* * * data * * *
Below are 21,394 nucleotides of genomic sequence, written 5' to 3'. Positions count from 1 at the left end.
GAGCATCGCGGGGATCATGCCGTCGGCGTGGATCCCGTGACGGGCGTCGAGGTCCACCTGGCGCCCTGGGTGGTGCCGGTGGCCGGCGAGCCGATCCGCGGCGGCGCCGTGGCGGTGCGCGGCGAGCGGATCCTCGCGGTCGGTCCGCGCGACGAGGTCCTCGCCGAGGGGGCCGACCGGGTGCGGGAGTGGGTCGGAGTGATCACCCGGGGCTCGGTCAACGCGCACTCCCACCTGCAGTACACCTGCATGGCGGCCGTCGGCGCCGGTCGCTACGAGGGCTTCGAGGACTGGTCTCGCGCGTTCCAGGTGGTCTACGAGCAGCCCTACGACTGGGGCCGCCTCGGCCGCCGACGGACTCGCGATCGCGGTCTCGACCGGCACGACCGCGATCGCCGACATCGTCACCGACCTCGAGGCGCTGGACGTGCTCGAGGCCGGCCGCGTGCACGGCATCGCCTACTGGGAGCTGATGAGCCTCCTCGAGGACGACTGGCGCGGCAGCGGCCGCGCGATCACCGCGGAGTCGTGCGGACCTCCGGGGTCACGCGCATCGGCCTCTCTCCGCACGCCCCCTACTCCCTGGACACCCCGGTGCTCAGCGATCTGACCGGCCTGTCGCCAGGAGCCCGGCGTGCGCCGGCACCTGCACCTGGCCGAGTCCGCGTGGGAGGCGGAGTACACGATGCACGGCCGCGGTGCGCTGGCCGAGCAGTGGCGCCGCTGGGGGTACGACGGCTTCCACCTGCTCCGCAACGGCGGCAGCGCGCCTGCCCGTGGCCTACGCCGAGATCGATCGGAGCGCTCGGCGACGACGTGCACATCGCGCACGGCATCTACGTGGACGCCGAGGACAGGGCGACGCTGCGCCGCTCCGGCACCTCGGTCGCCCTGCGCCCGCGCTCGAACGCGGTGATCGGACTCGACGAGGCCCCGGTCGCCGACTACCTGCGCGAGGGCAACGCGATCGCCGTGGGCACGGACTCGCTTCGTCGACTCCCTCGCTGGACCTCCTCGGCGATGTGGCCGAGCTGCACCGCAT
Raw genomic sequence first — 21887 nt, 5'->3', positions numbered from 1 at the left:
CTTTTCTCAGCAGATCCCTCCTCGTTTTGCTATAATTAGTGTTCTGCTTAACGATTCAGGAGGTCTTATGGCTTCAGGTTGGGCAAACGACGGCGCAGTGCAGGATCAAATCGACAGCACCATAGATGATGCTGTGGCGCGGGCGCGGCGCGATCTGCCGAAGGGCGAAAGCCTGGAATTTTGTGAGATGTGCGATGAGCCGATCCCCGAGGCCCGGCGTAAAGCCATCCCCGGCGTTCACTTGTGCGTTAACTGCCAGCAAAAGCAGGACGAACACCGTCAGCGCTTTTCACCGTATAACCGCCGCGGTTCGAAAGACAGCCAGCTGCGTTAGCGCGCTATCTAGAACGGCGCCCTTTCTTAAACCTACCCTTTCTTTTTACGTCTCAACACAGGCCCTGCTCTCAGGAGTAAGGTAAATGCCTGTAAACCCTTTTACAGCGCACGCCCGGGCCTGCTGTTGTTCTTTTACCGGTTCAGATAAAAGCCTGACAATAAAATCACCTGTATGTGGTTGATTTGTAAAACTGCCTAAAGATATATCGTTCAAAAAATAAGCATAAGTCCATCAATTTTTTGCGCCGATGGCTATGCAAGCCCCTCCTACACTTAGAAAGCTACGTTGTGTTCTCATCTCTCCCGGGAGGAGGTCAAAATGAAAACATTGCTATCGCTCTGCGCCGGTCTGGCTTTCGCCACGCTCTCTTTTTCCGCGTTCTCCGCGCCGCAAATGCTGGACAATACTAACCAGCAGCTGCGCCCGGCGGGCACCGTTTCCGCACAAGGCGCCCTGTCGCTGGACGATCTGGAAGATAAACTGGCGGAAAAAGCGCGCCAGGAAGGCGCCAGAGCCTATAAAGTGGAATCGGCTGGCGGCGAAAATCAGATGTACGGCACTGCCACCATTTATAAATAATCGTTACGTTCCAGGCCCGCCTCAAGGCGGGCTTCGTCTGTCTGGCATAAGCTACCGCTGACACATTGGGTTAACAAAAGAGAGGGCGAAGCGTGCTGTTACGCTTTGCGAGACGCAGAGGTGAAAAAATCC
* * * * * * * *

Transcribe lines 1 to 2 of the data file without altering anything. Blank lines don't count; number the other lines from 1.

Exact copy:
Below are 21,394 nucleotides of genomic sequence, written 5' to 3'. Positions count from 1 at the left end.
GAGCATCGCGGGGATCATGCCGTCGGCGTGGATCCCGTGACGGGCGTCGAGGTCCACCTGGCGCCCTGGGTGGTGCCGGTGGCCGGCGAGCCGATCCGCGGCGGCGCCGTGGCGGTGCGCGGCGAGCGGATCCTCGCGGTCGGTCCGCGCGACGAGGTCCTCGCCGAGGGGGCCGACCGGGTGCGGGAGTGGGTCGGAGTGATCACCCGGGGCTCGGTCAACGCGCACTCCCACCTGCAGTACACCTGCATGGCGGCCGTCGGCGCCGGTCGCTACGAGGGCTTCGAGGACTGGTCTCGCGCGTTCCAGGTGGTCTACGAGCAGCCCTACGACTGGGGCCGCCTCGGCCGCCGACGGACTCGCGATCGCGGTCTCGACCGGCACGACCGCGATCGCCGACATCGTCACCGACCTCGAGGCGCTGGACGTGCTCGAGGCCGGCCGCGTGCACGGCATCGCCTACTGGGAGCTGATGAGCCTCCTCGAGGACGACTGGCGCGGCAGCGGCCGCGCGATCACCGCGGAGTCGTGCGGACCTCCGGGGTCACGCGCATCGGCCTCTCTCCGCACGCCCCCTACTCCCTGGACACCCCGGTGCTCAGCGATCTGACCGGCCTGTCGCCAGGAGCCCGGCGTGCGCCGGCACCTGCACCTGGCCGAGTCCGCGTGGGAGGCGGAGTACACGATGCACGGCCGCGGTGCGCTGGCCGAGCAGTGGCGCCGCTGGGGGTACGACGGCTTCCACCTGCTCCGCAACGGCGGCAGCGCGCCTGCCCGTGGCCTACGCCGAGATCGATCGGAGCGCTCGGCGACGACGTGCACATCGCGCACGGCATCTACGTGGACGCCGAGGACAGGGCGACGCTGCGCCGCTCCGGCACCTCGGTCGCCCTGCGCCCGCGCTCGAACGCGGTGATCGGACTCGACGAGGCCCCGGTCGCCGACTACCTGCGCGAGGGCAACGCGATCGCCGTGGGCACGGACTCGCTTCGTCGACTCCCTCGCTGGACCTCCTCGGCGATGTGGCCGAGCTGCACCGCAT